observation was much more involved in the detection of storms and hurricanes. Hence the comprehensiveness of observation
undergoes changes in 1950 and 1970. Data source: [NOAA National Hurricane Center](https://www.nhc.noaa.gov/climo/)
Figure 3. Annual counts of Atlantic Tropical Storms and Hurricanes 1851–2022. Prior to 1950, the detection of storms and hurricanes relied on observation from ships and land. Post-1950, aircraft became much more involved in the detection of storms and hurricanes. Satellite observation was brought online at the end of the 1960s. Post-1970, satellite observation was much more involved in the detection of storms and hurricanes. Hence the comprehensiveness of observation undergoes changes in 1950 and 1970. Data source: NOAA National Hurricane Center

The annual counts of Tropical Storms and Hurricanes illustrated in Figure 3 show an increase over the post-1950 period.

However, there is substantial variability. To simplify the visual representation, consider the 10-year Trailing Averages plotted below.

**Figure 4.** 10-year Trailing Averages of Atlantic Tropical Storms and Hurricanes 1860--2022.
Figure 4. 10-year Trailing Averages of Atlantic Tropical Storms and Hurricanes 1860–2022.

In the post-2000 period the 10-year Trailing Average of Atlantic Tropical Storms rises above and remains above previous highs.

During this period, the 10-year Trailing Average of Atlantic Hurricanes also rises above previous historical highs.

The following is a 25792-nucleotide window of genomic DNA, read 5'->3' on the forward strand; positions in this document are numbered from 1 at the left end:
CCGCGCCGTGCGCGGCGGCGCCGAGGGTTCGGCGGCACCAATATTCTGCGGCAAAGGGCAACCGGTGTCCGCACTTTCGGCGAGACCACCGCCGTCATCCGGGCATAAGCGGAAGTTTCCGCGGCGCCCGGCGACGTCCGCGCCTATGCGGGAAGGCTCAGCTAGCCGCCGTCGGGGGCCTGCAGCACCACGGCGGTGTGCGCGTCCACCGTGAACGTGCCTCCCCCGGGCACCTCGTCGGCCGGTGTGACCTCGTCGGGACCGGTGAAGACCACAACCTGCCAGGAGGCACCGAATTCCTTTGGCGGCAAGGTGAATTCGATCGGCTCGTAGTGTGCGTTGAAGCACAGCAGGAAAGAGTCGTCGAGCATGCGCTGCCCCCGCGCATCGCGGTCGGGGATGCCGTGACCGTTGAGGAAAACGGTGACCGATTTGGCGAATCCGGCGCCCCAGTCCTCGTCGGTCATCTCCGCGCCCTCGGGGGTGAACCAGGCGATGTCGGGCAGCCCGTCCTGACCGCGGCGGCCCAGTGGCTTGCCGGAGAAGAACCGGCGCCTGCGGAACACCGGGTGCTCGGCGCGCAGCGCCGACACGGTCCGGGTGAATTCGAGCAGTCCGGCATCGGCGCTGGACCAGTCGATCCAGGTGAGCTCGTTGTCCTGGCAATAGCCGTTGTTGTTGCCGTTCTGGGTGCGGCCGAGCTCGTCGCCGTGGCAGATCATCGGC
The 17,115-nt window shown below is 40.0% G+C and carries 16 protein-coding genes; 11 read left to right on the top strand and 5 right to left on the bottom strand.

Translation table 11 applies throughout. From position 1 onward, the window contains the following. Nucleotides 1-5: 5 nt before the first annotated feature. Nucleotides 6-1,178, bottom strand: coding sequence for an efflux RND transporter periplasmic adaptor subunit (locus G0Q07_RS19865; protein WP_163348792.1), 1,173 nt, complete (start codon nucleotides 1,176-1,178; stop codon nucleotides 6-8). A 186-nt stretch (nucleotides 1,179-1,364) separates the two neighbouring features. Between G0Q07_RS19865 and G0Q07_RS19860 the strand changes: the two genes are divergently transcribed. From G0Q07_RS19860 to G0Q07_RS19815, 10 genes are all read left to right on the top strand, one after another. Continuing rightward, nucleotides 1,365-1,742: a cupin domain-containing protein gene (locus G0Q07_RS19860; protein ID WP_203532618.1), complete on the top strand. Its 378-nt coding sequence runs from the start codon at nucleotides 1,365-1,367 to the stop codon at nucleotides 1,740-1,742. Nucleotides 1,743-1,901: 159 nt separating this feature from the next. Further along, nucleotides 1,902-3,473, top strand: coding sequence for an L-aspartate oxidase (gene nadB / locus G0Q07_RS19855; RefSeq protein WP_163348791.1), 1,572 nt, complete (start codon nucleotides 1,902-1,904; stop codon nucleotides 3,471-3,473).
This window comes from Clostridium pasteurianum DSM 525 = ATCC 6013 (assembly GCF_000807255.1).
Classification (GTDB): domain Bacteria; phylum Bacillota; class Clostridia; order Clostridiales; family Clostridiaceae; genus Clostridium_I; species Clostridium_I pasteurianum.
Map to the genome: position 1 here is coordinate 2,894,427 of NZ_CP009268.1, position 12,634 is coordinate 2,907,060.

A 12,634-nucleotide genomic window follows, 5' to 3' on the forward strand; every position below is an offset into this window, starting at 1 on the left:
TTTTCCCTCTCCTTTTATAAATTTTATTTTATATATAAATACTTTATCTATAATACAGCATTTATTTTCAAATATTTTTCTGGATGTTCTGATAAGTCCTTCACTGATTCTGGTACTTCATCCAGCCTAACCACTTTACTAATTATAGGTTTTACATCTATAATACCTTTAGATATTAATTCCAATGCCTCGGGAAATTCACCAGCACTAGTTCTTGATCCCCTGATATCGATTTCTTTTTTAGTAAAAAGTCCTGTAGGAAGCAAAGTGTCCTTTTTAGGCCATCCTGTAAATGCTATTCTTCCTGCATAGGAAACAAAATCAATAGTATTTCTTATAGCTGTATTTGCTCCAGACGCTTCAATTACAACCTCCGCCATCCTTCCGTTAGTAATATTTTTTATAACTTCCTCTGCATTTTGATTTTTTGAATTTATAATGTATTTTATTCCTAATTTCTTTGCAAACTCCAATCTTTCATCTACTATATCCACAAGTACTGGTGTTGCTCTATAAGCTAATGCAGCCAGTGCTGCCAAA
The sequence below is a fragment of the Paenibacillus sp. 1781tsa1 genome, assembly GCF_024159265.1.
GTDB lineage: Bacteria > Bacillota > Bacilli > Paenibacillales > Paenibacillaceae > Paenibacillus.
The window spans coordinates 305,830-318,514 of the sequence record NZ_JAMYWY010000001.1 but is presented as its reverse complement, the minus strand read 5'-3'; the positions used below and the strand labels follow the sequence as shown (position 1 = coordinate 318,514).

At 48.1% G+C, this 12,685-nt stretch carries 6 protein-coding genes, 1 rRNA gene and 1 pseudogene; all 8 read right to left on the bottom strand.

These post-2000 highs were achieved along with increased volatility in the annual count, but the volatility is comparable with the volatility of previous peaks in storm and hurricane activity.

**Figure 5.** 10-year Trailing Standard Deviation of Atlantic Tropical Storms and Hurricanes 1860–2022.
Figure 5. 10-year Trailing Standard Deviation of Atlantic Tropical Storms and Hurricanes 1860–2022.

So for Atlantic Storms and Hurricanes, there is a change in mean activity without a substantial increase in volatility over previous records.

Of the three conjectures introduced at the top, this post-2000 level change doesn’t fit the archetype of #1. an extreme tail event within slowly evolving climatic change.

The post-2000 Atlantic storm data could still be consistent with either #2. a mid-tail event within gradually accelerating climatic change or #3. a typical event within rapidly accelerating (tipping-point) climate change.

Epicurus’ (c. 342–270 BCE) Principle of Multiple Explanations offers guidance here: If more than one theory is consistent with the observations, keep all of these theories.

Current data are consistent with a radical tipping-point explantion, but not exclusively so.

Like Schrödinger’s cat, we both are and are not at a tipping point in climate change.




  1. “ENSO-neutral” refers to the El Niño Southern Oscillation (ENSO) being neither in the (warmer SST) “El Niño” state nor in the (cooler SST) “La Niña” state, whereby the SST in the tropical eastern Pacific falls within +/- 0.5°C of the long-term average. ↩︎